Pour out your wrath upon the nations that do not acknowledge you, and upon the kingdoms that do not call upon your name. For they have devoured Jacob and laid waste his habitation. Pour out your indignation upon them, and let the wrath of your anger overtake them. Pursue them with anger, and destroy them from beneath the heavens of the Lord.

Here, then, outside of the synagogue, in the Seder recited at home, a sentiment about the coming age is stated most strongly. The liturgist calls on God to confront his foes, to vent his indignation, wrath and anger, and to destroy those who do not recognize our God.

Prayer-jacking and Martyrs


hen you hijack a plane, you violently take control of the whole entity and fly it to the place you choose. When you hijack a liturgy, you try to do the same. The celebrity-monotheist tried to hijack the Unetanneh Tokef prayer, a liturgy of the scribe and mystic from the High Holy days that we discussed above. He tried to make it his own, by writing a story about its authorship and origin.

I’ve emphasized how I judge that, in all cases, prayer origins are secondary to their essences. Certainly, here, in the case of such a powerful poem, thinking about who was its ancient writer detracts from it and distracts us from the impact of the complex religious messages embedded in the prayer.

Rabbi Reuven Hammer summarized the strange authorship story of this liturgy. As we recall, it speaks dramatically about how God decides on Rosh Hashanah who shall live and who shall die. Hammer calls the origin account for this liturgy a “legend”:

It is little wonder that this poem gave birth to legend. It is said that it was recited by Rabbi Amnon (Mainz, c. eleventh century), who had failed to reject a proposal of apostasy immediately and instead asked for three days to consider it. When he did not agree to give up his faith, he was taken away and tortured brutally. It was Rosh Hashanah, and he asked his disciples to take him to the synagogue, where he interrupted the service and recited this prayer in order to sanctify the name of God. Upon completing the recitation, he died. Later, the legend continues, he appeared to Rabbi Kalonymus in a dream and asked that this prayer be recited each year. Moving as this legend is, it should not distract us from the piyyut itself, the subject of which is not martyrdom, but human responsibility and the possibility for change, as we face the judgment of our creator.

Sadly, in real Jewish history, martyrdom did occur many times. However, imposing a gory martyrdom background origin-story on this particular liturgy is a violent means of taking us away from the inherent mystical and scribal images of the prayer and its potent meanings.

The celebrity’s darker side comes to the forefront here. The description in the authorship legend is actually more graphic than what Rabbi Hammer recounts. In the full version of the legend, the Christian authorities dismembered the martyr and delivered him back to the synagogue without limbs. In his us-versus-them world, the celebrity archetype sometimes uses a gruesome means to stir his team’s emotions against his imagined enemy.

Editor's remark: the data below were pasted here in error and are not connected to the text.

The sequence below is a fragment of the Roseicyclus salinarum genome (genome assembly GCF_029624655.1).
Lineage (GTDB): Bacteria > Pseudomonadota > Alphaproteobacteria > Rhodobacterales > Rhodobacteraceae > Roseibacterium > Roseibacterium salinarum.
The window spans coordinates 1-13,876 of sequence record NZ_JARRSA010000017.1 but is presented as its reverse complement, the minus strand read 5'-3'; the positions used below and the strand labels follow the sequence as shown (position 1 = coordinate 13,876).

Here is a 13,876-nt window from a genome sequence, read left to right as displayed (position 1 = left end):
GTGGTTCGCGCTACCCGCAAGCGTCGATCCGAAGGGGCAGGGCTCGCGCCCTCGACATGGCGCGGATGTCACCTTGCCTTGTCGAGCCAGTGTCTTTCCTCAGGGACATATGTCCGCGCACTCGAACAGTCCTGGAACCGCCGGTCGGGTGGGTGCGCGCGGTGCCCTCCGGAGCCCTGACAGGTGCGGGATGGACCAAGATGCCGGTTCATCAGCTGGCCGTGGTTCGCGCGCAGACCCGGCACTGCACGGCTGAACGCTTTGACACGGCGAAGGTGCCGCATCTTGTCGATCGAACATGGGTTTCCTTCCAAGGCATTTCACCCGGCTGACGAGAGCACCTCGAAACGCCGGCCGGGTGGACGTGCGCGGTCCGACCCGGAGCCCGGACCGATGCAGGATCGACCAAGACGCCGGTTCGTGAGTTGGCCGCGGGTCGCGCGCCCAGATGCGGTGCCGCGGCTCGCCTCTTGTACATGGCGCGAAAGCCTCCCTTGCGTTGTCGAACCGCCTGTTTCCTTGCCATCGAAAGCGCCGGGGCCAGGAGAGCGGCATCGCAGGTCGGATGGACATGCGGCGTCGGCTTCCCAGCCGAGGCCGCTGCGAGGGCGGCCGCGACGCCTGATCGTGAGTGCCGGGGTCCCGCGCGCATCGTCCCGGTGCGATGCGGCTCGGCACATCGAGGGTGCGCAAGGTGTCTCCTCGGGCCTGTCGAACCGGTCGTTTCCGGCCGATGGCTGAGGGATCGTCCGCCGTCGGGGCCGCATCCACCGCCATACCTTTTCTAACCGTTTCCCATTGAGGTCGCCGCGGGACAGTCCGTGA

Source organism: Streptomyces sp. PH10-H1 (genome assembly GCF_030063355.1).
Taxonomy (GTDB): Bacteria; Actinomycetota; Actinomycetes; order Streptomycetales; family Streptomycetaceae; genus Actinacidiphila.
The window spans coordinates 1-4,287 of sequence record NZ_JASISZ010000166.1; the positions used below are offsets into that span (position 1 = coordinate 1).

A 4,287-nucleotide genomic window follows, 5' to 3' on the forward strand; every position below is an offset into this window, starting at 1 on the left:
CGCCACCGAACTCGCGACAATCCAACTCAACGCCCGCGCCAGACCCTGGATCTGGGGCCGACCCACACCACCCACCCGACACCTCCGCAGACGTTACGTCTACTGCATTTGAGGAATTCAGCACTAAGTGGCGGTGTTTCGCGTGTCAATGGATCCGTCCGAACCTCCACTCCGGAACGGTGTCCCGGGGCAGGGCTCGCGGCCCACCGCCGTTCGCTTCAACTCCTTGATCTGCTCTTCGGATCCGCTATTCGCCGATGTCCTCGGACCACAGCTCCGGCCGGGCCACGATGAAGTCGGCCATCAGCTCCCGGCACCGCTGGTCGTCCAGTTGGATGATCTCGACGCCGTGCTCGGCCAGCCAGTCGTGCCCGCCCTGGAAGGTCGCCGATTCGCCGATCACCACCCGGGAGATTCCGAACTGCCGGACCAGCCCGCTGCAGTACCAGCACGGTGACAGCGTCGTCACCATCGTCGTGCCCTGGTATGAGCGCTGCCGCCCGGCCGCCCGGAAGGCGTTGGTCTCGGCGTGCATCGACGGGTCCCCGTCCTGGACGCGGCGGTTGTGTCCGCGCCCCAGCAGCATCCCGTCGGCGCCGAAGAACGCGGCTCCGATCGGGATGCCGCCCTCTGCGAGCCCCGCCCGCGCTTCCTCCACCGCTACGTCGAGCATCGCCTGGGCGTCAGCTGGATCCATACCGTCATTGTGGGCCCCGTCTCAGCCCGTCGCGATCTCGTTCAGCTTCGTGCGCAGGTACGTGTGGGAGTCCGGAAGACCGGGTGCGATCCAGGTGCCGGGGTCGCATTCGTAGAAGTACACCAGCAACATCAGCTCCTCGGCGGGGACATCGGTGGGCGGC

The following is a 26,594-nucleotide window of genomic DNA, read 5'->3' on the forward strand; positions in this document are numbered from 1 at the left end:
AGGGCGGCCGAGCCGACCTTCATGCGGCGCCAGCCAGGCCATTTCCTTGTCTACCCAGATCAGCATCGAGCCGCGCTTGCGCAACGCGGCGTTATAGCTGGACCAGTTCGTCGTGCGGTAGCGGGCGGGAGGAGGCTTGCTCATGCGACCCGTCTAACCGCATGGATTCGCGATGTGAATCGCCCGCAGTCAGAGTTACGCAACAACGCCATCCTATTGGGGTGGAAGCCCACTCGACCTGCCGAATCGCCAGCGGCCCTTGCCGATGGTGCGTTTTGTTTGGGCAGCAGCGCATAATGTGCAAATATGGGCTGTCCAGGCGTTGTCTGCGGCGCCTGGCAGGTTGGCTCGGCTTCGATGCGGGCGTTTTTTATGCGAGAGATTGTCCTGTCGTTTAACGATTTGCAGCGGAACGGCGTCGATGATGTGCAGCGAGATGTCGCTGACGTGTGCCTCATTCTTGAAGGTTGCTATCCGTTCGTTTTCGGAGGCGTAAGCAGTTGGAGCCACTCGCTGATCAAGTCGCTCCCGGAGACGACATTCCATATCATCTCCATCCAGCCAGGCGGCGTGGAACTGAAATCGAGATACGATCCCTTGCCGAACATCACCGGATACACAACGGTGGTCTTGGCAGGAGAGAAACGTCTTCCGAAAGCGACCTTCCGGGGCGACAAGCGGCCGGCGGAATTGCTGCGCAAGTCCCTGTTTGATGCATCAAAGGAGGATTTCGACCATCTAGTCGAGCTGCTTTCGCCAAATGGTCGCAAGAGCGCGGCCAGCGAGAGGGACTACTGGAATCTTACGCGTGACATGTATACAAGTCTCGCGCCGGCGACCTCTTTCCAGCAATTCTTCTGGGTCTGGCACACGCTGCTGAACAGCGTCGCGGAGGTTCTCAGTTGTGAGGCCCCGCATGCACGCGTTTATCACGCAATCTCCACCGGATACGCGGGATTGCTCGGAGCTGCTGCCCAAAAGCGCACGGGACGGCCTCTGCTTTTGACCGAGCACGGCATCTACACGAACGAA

In fact, while we are on the subject, there is a poignant martyr’s prayer recited on Yom Kippur in the Musaf service. The prayer begins, “These I recall,” in Hebrew, Eilleh Ezkrah. It’s an old and venerable narrative account from the time of the Crusades in the Middle Ages. It tells us about the much earlier torture and killing of ten rabbis by the Romans in Israel after the Bar Kokhba revolt in 135 CE.

At his death at the hands of the Romans, with his last breath, Rabbi Akiva recited the Shema. The scribe-martyrs of Eilleh Ezkrah chose to recite the Shema with their last breaths, to perish with their declaration of the love of God, his Torah and their loyalty to his commandments.

The martyrdom account of Rabbi Akiva mournfully describes, “As they scraped his skin with iron combs, he recited the Shema, accepting the yoke of the sovereignty of heaven… His soul left him as he uttered the word ‘One.’”

Other accounts of medieval martyrs have them reciting the Aleinu as their last utterances. In 1171, at Blois France during the Crusades, Barry Freundel (Why we Pray What we Pray, NY 2010, p. 228, citing Raphael Posner, et. al., ed., Jewish Liturgy: Prayer and Synagogue Service through the Ages, Jerusalem, 1975, p. 110) tells us the following:

…thirty-four Jewish men and seventeen Jewish women were burned at the stake because they refused to accept Baptism. The contemporaneous records of this act of martyrdom tell of these Jews singing Aleinu with a “soul-stirring” melody as they gave their lives to sanctify God’s name.

These were celebrity-martyrs, who elected to die proclaiming the ultimate triumph of one God. No doubt, the victims at Blois loved Torah and commandments. And, for certain, the rabbis tortured to death who recited the Shema were confident in the ultimate victory of God and in the coming of the Messianic Age of redemption for the Jews and all humankind. But, when you choose your dying words, that comes from the essence of your identity. The core of your being rules the priorities of your choices. The creators of martyr accounts formulate matters simply. When a Jew faces martyrdom, he chooses as his last prayer that which embodies the essence of his personality. A rabbi-scribe in Roman times will recite the Shema. A resisting-celebrity in the Crusades will recite the Aleinu.